By James O’Sullivan
Director, Rockefeller Philanthropy Advisors
On January 25th, the experiences of funders and grantees in Africa were used as a lens on funding organizational capacity as part of the first session of our International Grantmakers Network program series. Nearly 30 Philanthropy New York members participated in this opportunity to focus on how we define and approach “capacity building” in an international context, including program staff, philanthropic advisors, and grants managers. The session was organized by International Grantmakers Network Steering Committee members Bonnie Potter (The Lester Fund) and Donzie Barroso (Rockefeller Philanthropy Advisors).
Recognizing that capacity is a buzzword with different meanings for different groups, Philanthropy New York members volunteered their organizations’ reasons for supporting capacity building. These included helping organizations become more effective, helping grantees be more competitive when responding to Requests for Proposals, trying to provide societal benefits through a stronger nonprofit sector, and helping to create stronger non-governmental organizations (NGOs) so that funders’ legacies are as robust as possible.
Niamani Mutima, Executive Director of the Africa Grantmakers’ Affinity Group (AGAG), led the discussion, drawing on key findings from AGAG’s recent study, Making the Right Fit: Supporting NGOs in Africa Using Direct and Indirect Funding.
Making the Right Fit gathered input from foundation staffs, African-headquartered NGOs, and intermediary organizations to create a shared definition of organizational capacity. The findings explored the ability of an organization to implement a project, achieve results, attract qualified staff, track results, and establish sound fiscal operations.
Respondents from each group, however, had important additions to the definition that showed how different stakeholders frame the issue. For NGOs, the ability to authentically engage communities was a preeminent component of organizational capacity. The intermediary organizations saw the importance of cross-organization relationships, by contrast, and foundation staff highlighted strong governance and advocacy ability as key to an NGO’s overall effectiveness. Common to all the definitions, of course, is that the components of capacity revolve around project implementation. This is paradoxical because grantmakers fund capacity building in order to help create stronger organizations, not projects.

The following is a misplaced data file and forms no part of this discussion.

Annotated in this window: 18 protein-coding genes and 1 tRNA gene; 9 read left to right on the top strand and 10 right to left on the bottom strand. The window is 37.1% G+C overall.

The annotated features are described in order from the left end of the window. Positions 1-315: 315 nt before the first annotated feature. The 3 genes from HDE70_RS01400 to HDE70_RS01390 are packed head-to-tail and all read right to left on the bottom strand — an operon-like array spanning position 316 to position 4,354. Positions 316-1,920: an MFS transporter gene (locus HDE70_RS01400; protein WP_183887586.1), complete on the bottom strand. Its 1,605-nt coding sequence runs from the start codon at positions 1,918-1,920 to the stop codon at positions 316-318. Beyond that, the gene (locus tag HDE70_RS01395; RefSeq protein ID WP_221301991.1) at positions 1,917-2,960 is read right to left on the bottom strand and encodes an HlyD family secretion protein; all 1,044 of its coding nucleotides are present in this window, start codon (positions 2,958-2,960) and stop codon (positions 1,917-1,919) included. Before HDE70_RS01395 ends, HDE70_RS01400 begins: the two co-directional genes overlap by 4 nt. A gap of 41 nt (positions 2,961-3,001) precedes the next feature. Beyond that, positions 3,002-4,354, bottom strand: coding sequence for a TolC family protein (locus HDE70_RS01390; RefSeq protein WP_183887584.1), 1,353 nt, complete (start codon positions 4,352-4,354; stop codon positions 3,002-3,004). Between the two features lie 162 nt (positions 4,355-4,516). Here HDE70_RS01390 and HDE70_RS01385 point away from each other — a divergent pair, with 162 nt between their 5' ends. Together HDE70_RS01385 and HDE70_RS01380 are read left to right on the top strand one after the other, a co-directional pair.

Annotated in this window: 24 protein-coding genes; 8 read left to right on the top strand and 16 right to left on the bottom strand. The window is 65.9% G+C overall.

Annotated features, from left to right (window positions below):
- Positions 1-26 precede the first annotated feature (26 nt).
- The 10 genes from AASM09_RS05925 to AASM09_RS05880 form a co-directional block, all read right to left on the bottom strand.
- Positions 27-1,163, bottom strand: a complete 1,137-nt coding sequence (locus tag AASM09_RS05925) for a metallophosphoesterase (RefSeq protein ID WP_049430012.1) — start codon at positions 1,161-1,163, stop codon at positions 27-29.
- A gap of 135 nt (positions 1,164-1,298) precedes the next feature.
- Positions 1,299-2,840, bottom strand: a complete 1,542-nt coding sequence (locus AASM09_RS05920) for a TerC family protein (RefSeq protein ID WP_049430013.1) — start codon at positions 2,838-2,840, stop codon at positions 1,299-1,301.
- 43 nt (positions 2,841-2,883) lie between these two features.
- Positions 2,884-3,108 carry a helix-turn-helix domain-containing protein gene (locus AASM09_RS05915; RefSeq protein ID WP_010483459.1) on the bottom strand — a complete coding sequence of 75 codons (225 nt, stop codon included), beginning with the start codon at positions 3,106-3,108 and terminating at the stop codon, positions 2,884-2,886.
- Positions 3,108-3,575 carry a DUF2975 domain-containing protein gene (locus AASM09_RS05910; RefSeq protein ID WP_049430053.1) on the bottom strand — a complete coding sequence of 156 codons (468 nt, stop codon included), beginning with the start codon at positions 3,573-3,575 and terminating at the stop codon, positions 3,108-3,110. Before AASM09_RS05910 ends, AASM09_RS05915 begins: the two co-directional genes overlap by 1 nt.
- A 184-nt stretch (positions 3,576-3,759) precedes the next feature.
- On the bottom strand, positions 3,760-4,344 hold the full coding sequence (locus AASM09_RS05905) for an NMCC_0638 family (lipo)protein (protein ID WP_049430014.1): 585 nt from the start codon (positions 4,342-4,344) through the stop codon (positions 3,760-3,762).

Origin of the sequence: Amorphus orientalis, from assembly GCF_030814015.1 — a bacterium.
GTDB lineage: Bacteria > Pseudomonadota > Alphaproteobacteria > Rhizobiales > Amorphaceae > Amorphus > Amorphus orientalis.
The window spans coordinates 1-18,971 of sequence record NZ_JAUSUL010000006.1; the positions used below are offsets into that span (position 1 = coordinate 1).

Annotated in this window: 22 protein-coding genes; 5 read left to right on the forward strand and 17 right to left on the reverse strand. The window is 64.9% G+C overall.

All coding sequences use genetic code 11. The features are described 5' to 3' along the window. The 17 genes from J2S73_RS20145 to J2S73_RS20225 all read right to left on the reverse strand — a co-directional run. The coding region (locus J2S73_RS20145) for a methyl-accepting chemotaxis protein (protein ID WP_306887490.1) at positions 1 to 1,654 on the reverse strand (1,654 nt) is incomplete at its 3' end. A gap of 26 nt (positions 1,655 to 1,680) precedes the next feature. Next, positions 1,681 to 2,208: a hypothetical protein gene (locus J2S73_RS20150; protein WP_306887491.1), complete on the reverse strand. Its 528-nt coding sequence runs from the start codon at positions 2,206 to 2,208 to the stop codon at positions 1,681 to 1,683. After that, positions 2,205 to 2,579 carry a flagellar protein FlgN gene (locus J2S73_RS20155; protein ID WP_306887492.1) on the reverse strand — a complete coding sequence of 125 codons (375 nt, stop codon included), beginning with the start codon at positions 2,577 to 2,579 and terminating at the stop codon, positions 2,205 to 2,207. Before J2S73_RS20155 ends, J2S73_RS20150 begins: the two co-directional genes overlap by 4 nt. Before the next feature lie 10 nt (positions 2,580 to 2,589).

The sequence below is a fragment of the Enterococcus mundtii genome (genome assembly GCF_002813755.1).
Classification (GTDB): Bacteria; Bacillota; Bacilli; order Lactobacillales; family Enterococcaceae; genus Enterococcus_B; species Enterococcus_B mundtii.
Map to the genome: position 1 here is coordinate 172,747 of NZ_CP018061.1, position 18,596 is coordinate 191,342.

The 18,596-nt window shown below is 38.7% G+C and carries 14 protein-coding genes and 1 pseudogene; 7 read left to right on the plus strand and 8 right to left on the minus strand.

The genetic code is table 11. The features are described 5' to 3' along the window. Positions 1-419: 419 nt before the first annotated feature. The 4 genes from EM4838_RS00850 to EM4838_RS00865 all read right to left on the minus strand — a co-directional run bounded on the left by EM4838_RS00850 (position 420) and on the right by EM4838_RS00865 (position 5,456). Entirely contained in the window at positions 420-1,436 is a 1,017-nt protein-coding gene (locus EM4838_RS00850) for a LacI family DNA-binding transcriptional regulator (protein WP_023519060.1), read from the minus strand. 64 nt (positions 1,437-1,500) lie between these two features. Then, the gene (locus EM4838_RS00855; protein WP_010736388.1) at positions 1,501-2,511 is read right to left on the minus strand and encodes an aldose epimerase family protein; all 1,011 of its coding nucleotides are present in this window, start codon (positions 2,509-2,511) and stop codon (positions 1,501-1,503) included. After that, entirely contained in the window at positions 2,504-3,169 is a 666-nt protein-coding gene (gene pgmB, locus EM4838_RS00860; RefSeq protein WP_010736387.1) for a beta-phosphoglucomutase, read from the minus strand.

To help build organizational capacity, three funding approaches were identified. Specific assistance could be provided via supplemental grants, or technical assistance could be integrated into project grants. A third tactic was to provide general operating support to allow an NGO to identify and obtain supports needed to strengthen its work.
For international grantmakers, capacity building has to also take into account varying local rules and norms. Regulations for expenditures and accounting may differ between the grantor’s country and the recipient’s; local culture will influence how organizations operate and the strategies they embrace; and local infrastructures will influence how organizations can allocate program resources. Even the availability of basic services such as electricity and clean water can vary across countries, especially in developing nations, so budgets and plans may need to be adjusted depending on what is being funded.
In recognition of the inevitable power differential between funders and applicants, Ms. Mutima suggested that donors need to be explicit with themselves and their boards about their own interests, and allow NGOs to define both increased capacity and technical assistance needs for themselves. The biggest single mistake a donor can make is to fund capacity building primarily to obtain better reports on its own grants. But at its best, grantees and funders can work in collaboration to identify impediments to an organization’s effectiveness and provide resources to address those needs.
A follow-up session will take place on Thursday, February 9th, at which organizational development consultant MaryKay Penn will facilitate a conversation to draw out the best practices of international funders engaged in capacity-building work with their grantee partners. We look forward to the increased knowledgebase that both programs will provide for foundations addressing complex grantee needs in complex funding environments.
Jim O’Sullivan is Co-Chair of the International Grantmakers Network and Director of Foundation Services at Rockefeller Philanthropy Advisors.